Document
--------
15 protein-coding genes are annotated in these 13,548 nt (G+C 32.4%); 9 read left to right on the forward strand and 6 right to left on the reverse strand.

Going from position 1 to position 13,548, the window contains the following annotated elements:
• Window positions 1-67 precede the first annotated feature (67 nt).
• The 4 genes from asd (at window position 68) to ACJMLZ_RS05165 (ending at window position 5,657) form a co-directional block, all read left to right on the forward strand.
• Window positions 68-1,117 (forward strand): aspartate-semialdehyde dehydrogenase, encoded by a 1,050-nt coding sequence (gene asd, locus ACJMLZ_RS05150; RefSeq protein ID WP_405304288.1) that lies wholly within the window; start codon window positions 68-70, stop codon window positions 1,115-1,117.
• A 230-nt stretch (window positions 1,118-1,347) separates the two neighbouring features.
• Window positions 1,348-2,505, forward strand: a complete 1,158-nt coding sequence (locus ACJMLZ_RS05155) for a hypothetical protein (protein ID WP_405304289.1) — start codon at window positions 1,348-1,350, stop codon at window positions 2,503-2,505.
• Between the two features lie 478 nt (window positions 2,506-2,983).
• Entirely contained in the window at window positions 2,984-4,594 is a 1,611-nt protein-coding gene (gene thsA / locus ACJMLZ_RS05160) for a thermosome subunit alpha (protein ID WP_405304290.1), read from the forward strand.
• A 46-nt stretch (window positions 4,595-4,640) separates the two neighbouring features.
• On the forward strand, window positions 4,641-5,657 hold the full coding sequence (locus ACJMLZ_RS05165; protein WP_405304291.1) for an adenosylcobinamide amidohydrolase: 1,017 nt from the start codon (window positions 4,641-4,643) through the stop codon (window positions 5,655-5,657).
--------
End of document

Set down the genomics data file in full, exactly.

15 protein-coding genes are annotated in these 13,548 nt (G+C 32.4%); 9 read left to right on the forward strand and 6 right to left on the reverse strand.

Going from position 1 to position 13,548, the window contains the following annotated elements:
• Window positions 1-67 precede the first annotated feature (67 nt).
• The 4 genes from asd (at window position 68) to ACJMLZ_RS05165 (ending at window position 5,657) form a co-directional block, all read left to right on the forward strand.
• Window positions 68-1,117 (forward strand): aspartate-semialdehyde dehydrogenase, encoded by a 1,050-nt coding sequence (gene asd, locus ACJMLZ_RS05150; RefSeq protein ID WP_405304288.1) that lies wholly within the window; start codon window positions 68-70, stop codon window positions 1,115-1,117.
• A 230-nt stretch (window positions 1,118-1,347) separates the two neighbouring features.
• Window positions 1,348-2,505, forward strand: a complete 1,158-nt coding sequence (locus ACJMLZ_RS05155) for a hypothetical protein (protein ID WP_405304289.1) — start codon at window positions 1,348-1,350, stop codon at window positions 2,503-2,505.
• Between the two features lie 478 nt (window positions 2,506-2,983).
• Entirely contained in the window at window positions 2,984-4,594 is a 1,611-nt protein-coding gene (gene thsA / locus ACJMLZ_RS05160) for a thermosome subunit alpha (protein ID WP_405304290.1), read from the forward strand.
• A 46-nt stretch (window positions 4,595-4,640) separates the two neighbouring features.
• On the forward strand, window positions 4,641-5,657 hold the full coding sequence (locus ACJMLZ_RS05165; protein WP_405304291.1) for an adenosylcobinamide amidohydrolase: 1,017 nt from the start codon (window positions 4,641-4,643) through the stop codon (window positions 5,655-5,657).